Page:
Ways to Celebrate International Women’s Day in the Bay Area

Not only is March Women’s History Month, but on March 8, we celebrate International Women’s Day, a day established over a century ago to honor the achievements of women and to promote gender equality around the world.

This year’s theme is #BreaktheBias; raising awareness on bias, stereotypes and discrimination in the struggle for women’s equality. By highlighting this theme, International Women’s Day states that “celebrating women’s achievements and increasing visibility, while calling out inequality, is key.”

To inspire you, we rounded-up features that celebrate exceptional women, plus we’re sharing ways to celebrate and honor the day (and month), around the Bay Area and at home.


March 5: International Women’s Day Theme Event at the Alice Collective, Oakland

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Oakland’s Alice Collective celebrates the #BreaktheBias theme, continuing their work to support and uplift small businesses for a gender equal world. Come support local makers and creators and enjoy good food, music and drinks. You can also join a morning walk before the event with Compassion in Oakland from 10-11 a.m. at the Pacific Renaissance Plaza.

1-4p.m., March 5. The Alice Collective, 272 14th St. Oakland

March 8: International Women’s Day Sail on San Francisco Bay

Join the annual sail in celebration of International Women’s Day aboard a reconstructed tall ship, the Schooner Freda B, and learn a bit about prominent women in Bay Area history, including Sally Stanford, Janis Joplin, Lotta Crabtree and Julia Morgan. Board in Sausalito to see the Bay’s iconic sights from the deck of an elegant, traditionally-rigged sailboat.

9:45 a.m.-12:30 p.m. March 8. $99, vaccination proof, masks and reservations required. Schooner Freda B, Sausalito Yacht Harbor, Slip 465, Sausalito. 415-331-0444.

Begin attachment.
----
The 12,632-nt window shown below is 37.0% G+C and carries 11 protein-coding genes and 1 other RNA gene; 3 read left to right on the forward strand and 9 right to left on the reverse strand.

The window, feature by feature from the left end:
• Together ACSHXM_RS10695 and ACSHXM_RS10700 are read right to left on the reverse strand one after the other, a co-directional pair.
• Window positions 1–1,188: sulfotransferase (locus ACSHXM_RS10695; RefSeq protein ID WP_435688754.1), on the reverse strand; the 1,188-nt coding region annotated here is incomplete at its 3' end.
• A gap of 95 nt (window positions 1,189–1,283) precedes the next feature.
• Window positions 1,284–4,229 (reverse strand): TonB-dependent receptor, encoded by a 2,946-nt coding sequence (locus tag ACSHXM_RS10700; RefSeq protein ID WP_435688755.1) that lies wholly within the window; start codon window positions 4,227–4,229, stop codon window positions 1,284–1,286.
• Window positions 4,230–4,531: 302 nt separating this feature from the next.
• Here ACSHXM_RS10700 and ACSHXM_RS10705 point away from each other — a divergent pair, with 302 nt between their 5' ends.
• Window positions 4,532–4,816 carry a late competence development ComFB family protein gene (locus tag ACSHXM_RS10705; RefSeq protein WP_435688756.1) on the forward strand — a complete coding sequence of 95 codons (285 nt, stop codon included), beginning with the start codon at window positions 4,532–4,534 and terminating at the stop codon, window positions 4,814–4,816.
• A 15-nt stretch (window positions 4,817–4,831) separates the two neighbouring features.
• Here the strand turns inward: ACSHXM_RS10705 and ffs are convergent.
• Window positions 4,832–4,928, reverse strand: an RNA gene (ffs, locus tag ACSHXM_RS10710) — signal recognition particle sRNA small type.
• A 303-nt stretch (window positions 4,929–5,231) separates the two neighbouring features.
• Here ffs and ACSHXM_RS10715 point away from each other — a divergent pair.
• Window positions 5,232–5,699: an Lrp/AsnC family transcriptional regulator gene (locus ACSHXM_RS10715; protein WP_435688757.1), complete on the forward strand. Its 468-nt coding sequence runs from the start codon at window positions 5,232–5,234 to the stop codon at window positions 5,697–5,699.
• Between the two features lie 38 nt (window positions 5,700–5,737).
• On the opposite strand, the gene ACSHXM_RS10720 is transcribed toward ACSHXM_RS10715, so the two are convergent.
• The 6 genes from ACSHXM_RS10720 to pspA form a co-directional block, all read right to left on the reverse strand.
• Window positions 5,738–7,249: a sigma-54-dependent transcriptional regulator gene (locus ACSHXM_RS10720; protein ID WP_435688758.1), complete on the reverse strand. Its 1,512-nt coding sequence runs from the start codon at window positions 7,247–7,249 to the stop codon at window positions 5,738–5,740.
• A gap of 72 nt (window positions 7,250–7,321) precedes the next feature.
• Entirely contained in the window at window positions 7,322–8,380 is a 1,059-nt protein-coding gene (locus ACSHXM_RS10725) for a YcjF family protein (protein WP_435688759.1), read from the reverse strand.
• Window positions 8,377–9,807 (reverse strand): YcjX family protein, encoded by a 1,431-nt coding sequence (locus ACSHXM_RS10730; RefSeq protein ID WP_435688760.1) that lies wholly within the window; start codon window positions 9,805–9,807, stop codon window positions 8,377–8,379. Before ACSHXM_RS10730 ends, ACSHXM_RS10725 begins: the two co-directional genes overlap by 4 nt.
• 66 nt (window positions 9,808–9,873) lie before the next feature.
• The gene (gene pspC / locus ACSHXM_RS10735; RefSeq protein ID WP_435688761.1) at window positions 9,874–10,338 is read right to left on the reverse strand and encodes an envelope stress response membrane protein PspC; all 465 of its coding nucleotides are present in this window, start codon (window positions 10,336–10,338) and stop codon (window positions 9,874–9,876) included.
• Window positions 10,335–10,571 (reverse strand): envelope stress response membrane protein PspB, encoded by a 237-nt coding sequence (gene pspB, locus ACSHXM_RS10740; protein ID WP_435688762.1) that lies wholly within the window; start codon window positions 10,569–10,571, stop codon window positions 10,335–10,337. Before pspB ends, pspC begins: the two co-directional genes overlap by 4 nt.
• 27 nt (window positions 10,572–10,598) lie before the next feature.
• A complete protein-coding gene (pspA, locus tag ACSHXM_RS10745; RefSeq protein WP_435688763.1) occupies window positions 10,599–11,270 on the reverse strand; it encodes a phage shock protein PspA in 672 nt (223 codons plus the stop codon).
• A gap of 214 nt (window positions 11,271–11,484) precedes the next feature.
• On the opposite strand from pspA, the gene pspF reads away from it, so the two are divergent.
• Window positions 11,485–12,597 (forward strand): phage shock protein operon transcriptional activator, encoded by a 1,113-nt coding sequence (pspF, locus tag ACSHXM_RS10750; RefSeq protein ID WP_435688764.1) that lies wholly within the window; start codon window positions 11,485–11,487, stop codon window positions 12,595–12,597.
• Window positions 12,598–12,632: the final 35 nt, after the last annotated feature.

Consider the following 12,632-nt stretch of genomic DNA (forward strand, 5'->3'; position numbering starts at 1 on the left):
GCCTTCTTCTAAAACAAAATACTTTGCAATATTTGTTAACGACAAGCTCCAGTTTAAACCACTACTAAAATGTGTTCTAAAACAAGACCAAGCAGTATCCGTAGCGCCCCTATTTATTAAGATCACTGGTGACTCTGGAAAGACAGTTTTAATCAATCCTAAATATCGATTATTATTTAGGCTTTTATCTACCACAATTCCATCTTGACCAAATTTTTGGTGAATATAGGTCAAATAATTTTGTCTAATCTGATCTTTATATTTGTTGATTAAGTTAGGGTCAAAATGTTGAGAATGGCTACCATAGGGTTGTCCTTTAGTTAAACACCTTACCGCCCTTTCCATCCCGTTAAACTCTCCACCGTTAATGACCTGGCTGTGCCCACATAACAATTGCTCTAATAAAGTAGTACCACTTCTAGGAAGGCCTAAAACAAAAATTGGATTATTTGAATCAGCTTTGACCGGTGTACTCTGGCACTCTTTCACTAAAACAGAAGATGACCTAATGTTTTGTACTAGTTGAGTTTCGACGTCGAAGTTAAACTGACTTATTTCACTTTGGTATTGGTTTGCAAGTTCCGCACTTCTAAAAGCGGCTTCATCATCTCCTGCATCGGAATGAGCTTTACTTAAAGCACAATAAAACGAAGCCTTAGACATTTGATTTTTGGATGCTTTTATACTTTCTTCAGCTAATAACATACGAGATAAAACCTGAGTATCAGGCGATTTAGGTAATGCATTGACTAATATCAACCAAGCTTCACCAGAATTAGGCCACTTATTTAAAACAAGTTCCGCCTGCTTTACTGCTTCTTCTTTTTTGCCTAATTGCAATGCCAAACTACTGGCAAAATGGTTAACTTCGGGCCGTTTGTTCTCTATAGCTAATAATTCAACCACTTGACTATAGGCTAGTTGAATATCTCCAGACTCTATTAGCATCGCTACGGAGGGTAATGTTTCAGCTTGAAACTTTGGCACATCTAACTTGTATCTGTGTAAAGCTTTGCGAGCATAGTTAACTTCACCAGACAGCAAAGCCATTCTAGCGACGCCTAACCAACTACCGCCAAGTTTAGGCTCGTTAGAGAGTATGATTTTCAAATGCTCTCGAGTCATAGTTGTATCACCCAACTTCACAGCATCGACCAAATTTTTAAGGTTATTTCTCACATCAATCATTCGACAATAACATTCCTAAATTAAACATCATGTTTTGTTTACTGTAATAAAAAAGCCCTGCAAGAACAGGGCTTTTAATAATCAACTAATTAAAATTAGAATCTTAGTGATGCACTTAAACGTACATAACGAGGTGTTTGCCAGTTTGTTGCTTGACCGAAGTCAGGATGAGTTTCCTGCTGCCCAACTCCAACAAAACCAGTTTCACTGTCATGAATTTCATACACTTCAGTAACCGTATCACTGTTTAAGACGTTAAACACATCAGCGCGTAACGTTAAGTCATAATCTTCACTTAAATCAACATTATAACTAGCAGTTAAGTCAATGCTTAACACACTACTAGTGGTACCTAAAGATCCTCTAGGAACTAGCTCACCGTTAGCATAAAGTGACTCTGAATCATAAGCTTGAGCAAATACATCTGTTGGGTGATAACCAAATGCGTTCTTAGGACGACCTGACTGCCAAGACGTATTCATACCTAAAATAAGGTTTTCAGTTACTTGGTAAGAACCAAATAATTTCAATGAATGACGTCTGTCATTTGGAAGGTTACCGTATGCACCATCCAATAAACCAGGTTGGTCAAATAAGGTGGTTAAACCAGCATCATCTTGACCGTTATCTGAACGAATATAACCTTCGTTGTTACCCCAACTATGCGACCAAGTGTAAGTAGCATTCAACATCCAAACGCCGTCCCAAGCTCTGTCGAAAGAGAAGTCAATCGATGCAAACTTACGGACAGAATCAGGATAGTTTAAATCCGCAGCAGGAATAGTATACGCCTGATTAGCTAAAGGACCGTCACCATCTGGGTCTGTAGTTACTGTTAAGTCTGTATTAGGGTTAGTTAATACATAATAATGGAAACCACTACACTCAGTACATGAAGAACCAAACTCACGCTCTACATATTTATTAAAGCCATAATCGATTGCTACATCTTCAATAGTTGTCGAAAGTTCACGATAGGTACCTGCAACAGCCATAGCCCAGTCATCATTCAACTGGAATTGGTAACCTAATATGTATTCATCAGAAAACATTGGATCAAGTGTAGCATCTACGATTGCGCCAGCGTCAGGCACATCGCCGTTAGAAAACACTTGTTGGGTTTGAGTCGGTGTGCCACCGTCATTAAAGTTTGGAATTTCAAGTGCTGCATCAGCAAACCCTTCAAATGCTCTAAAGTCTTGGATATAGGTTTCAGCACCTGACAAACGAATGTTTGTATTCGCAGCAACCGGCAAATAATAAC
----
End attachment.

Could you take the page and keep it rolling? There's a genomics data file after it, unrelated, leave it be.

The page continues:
March 8: Golden Thread’s What Do The Women Say? 2022

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In celebration of International Women’s Day, Golden Thread’s What Do the Women Say? returns to the Brava Theater. This year’s program will be presented in a hybrid format with artists appearing in-person and virtually. The event showcases the work of multi-generational MENA women artists who are making home away from home, featuring a poetry reading by award-winning Lebanese poet Zeina Hashem Beck, a dramatic reading by Palestinian actor and playwright Hend Ayoub from her one woman show Home?, a performance by Yemeni song writer and oud artist Layle Omeran accompanied by cellist and composer Crystal Pascucci, an excerpt from the documentary film by Iranian filmmaker Sabereh Kashi Home Yet Far Away, and a sneak peek into the rehearsal studio of Palestinian dancer Leila Awadallah. Raeshma Razvi and Madeleine Rostami of the Shahrazad Squad will engage pre-show audiences with their 1001 Nights-inspired “Conversation Cards,” facilitating the informal sharing of bite-sized stories with other attendees, starting at 7:00 pm in person and 7:30 pm online. Following the presentations, Executive Artistic Director Sahar Assaf will be joined by Afghan writer, speaker and consultant Humaira Ghilzai to facilitate a conversation between the participating artists and the audience.

Brava Theater Center, 2781 24th Street, San Francisco. Tickets are $15-$50. No one will be turned away for lack of funds.

All Month

Run: 2022 International Women’s Day 1M, 5K, 10K Runs

Get out and celebrate being a women and/or celebrate all of the amazing women in your life. This is a 1M, 5K, 10K, 13.1, 26.2 virtual run (or walk) to celebrate International Women’s Day. You choose which distance you want to complete and time yourself — just complete your race any time in March 2022. Entrants will receive a beautiful medal that features a quote from Dr. Mae Jemison, the first African-American female astronaut. 15% of each registration fee will go to Dress for Success.

$18, including medal, bib. Sign up at virtualrunevents.com

Watch: PBS’s Women’s History Month Coverage